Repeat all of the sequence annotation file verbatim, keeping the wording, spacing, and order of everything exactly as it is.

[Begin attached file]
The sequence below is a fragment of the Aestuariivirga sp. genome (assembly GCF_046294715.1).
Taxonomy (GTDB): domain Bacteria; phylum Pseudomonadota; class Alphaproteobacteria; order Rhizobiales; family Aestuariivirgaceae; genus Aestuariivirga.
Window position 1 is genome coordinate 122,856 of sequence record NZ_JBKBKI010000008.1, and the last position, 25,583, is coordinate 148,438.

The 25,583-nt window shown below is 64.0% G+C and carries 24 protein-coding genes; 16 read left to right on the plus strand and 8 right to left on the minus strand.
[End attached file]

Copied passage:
The sequence below is a fragment of the Aestuariivirga sp. genome (assembly GCF_046294715.1).
Taxonomy (GTDB): domain Bacteria; phylum Pseudomonadota; class Alphaproteobacteria; order Rhizobiales; family Aestuariivirgaceae; genus Aestuariivirga.
Window position 1 is genome coordinate 122,856 of sequence record NZ_JBKBKI010000008.1, and the last position, 25,583, is coordinate 148,438.

The 25,583-nt window shown below is 64.0% G+C and carries 24 protein-coding genes; 16 read left to right on the plus strand and 8 right to left on the minus strand.